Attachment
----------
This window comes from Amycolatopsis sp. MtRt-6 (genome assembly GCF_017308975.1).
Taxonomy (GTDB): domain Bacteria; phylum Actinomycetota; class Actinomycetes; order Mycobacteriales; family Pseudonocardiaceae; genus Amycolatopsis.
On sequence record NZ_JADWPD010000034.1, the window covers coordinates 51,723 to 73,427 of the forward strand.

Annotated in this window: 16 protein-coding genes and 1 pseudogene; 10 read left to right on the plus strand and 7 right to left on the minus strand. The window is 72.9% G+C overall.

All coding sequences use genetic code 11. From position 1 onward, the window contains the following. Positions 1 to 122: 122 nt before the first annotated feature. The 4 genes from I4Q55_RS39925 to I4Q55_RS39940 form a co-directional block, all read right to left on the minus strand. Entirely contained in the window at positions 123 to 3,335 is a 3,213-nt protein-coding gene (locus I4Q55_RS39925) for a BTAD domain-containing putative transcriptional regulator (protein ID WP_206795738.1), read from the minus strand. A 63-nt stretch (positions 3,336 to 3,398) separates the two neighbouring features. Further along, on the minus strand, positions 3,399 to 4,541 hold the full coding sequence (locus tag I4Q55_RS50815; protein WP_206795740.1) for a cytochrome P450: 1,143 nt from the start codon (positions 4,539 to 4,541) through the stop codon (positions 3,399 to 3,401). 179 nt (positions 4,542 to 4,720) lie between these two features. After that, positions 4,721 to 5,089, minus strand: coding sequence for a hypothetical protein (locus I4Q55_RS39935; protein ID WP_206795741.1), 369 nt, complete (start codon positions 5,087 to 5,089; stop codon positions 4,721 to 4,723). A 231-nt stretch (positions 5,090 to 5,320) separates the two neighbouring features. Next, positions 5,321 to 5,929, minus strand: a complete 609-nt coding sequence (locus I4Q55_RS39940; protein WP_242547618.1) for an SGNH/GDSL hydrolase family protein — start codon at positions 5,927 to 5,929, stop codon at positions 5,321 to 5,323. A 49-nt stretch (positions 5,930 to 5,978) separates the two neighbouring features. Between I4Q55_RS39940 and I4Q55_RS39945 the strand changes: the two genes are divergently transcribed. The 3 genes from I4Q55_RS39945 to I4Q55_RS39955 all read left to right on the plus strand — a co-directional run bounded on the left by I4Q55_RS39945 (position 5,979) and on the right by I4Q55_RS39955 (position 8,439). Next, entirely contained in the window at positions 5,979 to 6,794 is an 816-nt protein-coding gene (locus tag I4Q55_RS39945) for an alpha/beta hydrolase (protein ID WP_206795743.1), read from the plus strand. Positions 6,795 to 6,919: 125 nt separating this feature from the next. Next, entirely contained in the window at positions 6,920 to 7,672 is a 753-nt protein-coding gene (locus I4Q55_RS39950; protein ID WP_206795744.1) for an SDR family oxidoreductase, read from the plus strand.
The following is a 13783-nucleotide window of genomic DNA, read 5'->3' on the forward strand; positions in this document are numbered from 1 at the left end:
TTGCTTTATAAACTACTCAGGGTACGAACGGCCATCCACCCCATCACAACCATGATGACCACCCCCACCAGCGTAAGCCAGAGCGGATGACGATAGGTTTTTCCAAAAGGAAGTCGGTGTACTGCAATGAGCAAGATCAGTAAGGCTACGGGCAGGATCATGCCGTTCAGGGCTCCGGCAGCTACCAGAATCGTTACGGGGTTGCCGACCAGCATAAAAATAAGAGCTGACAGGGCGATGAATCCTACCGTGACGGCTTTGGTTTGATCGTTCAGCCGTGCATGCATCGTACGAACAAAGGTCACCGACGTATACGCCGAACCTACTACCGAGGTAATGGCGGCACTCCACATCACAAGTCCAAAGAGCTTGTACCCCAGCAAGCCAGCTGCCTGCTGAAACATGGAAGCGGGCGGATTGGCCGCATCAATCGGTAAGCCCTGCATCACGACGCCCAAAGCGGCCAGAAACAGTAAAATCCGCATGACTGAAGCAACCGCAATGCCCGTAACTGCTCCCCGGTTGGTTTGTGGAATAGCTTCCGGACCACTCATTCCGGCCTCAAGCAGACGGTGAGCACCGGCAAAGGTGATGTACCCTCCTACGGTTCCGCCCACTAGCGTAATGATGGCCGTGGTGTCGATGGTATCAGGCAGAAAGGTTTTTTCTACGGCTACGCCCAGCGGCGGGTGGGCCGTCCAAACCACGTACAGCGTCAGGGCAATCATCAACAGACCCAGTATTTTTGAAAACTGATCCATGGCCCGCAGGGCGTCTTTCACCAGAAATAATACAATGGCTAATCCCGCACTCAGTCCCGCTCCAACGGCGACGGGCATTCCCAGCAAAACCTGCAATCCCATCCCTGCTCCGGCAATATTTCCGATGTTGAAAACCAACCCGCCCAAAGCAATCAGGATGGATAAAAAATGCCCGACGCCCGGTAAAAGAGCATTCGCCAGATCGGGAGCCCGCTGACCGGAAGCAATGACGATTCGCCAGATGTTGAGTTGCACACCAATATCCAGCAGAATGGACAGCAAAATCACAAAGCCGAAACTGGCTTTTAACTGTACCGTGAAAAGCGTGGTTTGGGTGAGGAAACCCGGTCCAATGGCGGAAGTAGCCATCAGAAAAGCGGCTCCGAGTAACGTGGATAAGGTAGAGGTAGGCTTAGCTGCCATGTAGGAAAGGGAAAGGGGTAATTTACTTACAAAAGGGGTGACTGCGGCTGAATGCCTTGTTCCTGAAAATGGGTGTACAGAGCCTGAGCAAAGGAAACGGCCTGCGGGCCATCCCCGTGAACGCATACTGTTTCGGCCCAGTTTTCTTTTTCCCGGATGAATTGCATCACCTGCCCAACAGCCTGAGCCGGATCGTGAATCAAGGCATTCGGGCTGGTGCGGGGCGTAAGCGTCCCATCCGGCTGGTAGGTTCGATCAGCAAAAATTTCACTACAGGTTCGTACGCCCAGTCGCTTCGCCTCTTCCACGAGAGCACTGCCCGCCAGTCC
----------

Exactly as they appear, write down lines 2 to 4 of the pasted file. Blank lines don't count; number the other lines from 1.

Taxonomy (GTDB): domain Bacteria; phylum Actinomycetota; class Actinomycetes; order Mycobacteriales; family Pseudonocardiaceae; genus Amycolatopsis.
On sequence record NZ_JADWPD010000034.1, the window covers coordinates 51,723 to 73,427 of the forward strand.

Annotated in this window: 16 protein-coding genes and 1 pseudogene; 10 read left to right on the plus strand and 7 right to left on the minus strand. The window is 72.9% G+C overall.